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Products>Mark 1–8:26 (Word Biblical Commentary, Volume 34a | WBC)

Mark 1–8:26 (Word Biblical Commentary, Volume 34a | WBC)

, 1989
ISBN: 9781418503833

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Thoroughly engaging with the massive body of scholarship on Mark, Robert Guelich’s commentary presents a thorough textual, historical, and theological examination of Mark. He addresses “the synoptic problem” and provides an engaging and stimulating exposition on the church’s second gospel.

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Top Highlights

“Jesus’ actions actually answer the question posed in 4:41b—‘Who indeed is this that the wind and sea obey him?’ The answer has two dimensions. First, the parallel with Jonah shows him to be greater than Jonah (cf. Matt 12:41; Luke 11:32). Instead of praying to God, he personally addressed the wind and the sea. Second, Jesus accomplished what in the OT only God could do in overcoming the chaotic powers of evil as numerous OT passages indicate (e.g., Gen 8:1; Pss 74:13–14; 104:4–9; 107:25–30). God was uniquely at work in Jesus. The awed response in 4:41 appropriately confirms this point.” (Page 267)

“the majority of scholars concur with the early tradition in guardedly assigning Mark’s Gospel to Rome.” (Page xxix)

“For Mark the ‘gospel’ clearly depicts Jesus as inaugurating God’s sovereign rule, the Kingdom, through his words and deeds.” (Page xli)

“Thus to ‘pass by them’ (παρελθεῖν αὐτούς) most probably has its significance in the similar language used in an epiphany of God to Moses (Exod 33:19–23; 34:6) and Elijah (1 Kgs 19:11) as the One who ‘passed by them’ in a moment of self-revelation (Lohmeyer, 133–34; Kremer, BibLeb 10 [1969] 226–28; Pesch, 1:361). Therefore, instead of a story about Jesus’ rescue of his disciples who are distressed but not in danger (cf. 4:35–41), this is an epiphany story about Jesus’ self-revelation to his own followers.” (Page 350)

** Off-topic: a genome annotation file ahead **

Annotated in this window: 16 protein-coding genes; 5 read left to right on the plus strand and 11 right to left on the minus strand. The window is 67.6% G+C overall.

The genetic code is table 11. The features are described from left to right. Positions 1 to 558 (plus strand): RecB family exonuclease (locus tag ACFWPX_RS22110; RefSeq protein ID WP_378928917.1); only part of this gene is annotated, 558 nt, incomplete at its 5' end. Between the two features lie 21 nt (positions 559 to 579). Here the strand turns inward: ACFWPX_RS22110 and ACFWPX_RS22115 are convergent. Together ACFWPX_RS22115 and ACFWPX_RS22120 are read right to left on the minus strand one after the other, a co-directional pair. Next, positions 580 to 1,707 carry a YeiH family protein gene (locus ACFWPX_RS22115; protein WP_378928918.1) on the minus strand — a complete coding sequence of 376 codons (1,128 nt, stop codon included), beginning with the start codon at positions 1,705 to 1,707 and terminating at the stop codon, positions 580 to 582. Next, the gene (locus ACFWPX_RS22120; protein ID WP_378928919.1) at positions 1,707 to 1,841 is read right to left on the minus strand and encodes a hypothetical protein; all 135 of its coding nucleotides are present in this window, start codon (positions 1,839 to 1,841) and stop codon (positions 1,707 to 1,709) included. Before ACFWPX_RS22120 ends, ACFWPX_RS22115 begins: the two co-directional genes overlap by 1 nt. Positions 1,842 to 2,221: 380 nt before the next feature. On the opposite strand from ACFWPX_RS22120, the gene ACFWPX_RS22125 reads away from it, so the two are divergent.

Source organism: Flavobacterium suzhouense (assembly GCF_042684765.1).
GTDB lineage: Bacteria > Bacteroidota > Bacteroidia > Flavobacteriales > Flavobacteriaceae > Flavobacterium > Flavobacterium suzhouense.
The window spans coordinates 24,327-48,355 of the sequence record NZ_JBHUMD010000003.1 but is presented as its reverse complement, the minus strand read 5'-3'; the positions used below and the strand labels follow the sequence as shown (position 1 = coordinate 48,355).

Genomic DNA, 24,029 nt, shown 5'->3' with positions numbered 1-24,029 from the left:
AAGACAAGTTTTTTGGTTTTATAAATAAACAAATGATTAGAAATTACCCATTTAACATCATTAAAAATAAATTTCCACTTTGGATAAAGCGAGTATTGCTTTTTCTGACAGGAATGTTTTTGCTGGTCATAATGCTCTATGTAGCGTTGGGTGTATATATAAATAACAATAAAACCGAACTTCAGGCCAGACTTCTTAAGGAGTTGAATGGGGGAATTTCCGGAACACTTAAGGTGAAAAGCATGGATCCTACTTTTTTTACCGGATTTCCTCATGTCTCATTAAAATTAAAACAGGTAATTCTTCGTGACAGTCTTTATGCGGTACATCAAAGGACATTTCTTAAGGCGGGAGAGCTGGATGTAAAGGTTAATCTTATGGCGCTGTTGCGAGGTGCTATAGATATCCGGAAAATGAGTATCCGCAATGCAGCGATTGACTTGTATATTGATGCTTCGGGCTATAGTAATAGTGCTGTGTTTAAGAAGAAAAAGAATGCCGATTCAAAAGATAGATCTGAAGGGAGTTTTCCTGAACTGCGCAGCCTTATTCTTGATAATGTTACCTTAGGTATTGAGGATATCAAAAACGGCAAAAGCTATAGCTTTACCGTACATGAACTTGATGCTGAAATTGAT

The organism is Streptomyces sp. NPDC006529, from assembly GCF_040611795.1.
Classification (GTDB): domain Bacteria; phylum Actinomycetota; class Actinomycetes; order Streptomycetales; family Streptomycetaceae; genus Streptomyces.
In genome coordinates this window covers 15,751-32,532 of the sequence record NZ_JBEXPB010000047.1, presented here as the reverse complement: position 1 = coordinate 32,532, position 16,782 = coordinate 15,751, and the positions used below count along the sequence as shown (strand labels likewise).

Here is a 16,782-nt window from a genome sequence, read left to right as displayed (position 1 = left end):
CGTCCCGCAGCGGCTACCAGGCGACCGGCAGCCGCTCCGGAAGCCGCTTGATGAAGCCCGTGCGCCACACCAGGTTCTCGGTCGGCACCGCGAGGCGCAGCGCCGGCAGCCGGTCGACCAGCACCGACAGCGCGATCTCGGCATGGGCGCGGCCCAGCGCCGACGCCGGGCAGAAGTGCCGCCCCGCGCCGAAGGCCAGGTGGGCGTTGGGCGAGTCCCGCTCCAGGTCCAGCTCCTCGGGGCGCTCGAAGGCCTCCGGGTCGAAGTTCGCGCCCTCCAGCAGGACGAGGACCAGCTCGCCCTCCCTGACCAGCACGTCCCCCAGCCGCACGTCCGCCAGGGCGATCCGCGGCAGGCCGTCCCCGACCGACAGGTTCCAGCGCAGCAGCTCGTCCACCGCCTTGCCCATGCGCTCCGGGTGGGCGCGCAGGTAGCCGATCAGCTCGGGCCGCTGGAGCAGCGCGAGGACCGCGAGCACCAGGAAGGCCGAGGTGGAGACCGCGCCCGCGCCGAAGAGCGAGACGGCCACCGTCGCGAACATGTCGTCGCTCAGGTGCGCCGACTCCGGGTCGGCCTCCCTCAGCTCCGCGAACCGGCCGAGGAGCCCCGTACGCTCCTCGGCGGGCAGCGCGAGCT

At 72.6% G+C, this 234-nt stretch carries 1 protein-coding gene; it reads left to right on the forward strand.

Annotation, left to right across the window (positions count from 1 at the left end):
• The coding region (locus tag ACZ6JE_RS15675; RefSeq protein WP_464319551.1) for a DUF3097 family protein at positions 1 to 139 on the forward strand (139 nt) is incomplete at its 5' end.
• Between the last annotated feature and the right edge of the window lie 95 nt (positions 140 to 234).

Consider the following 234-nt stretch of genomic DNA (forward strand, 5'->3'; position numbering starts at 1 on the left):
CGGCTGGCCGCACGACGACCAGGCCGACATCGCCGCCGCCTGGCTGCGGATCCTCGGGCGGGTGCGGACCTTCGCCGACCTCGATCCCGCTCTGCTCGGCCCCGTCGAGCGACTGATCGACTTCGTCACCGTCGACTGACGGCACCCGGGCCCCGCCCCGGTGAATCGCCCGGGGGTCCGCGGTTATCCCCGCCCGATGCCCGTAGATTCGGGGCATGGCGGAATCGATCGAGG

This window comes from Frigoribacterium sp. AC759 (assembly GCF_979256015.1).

“The term ‘appointed time’ (καιρός) generally connotes a decisive moment in time, an appointed time, a fixed season (cf. 11:13; 12:2) rather than an expanse or period of time. The verb πεπλήρωται thus has its redemptive historical connotation of ‘fulfillment’ or ‘coming to pass’ rather than ‘completion.’ Instead of announcing a period of time reaching its conclusion, Jesus announces the coming to pass of a decisive moment in time.” (Page 43)

  • Title: Word Biblical Commentary, Volume 34A: Mark 1–8:26
  • Author: Robert A. Guelich
  • Series: Word Biblical Commentary
  • Volume: 34A
  • Publisher: Word
  • Print Publication Date: 1989
  • Logos Release Date: 2002
  • Pages: 454
  • Era: era:contemporary
  • Language: English
  • Resources: 1
  • Format: Digital › Logos Research Edition
  • Subjects: Bible. N.T. Mark › Commentaries; Bible › Commentaries--Collected works
  • ISBNs: 9781418503833, 1418503835
  • Resource ID: LLS:29.46.4
  • Resource Type: Bible Commentary
  • Metadata Last Updated: 2024-01-19T00:30:01Z

Robert A. Guelich (1939–1991) was professor of New Testament Studies at Fuller Theological Seminary. He is the author of The Sermon on the Mount: A Foundation for Understanding.


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  1. Matthew



  2. Alessandro



  3. Ralph A. Abernethy III
  4. Paul



  5. Matthew Axford
    Good commentary. Seems to be a bit overshadowed by Evans' commentary of the same series on the second half of Mark, but still a welcome addition to my library. Would like to see the updated 2015 version replace this one on Logos, though. This is a recurring problem I find with commentaries on Logos and I'm not sure if it's the fault of Logos or the publisher or both, but I feel like there's no reason why Logos shouldn't always have the most up-to-date version of any commentary.
  6. Doug



  7. Tsz Hin Lee

    Tsz Hin Lee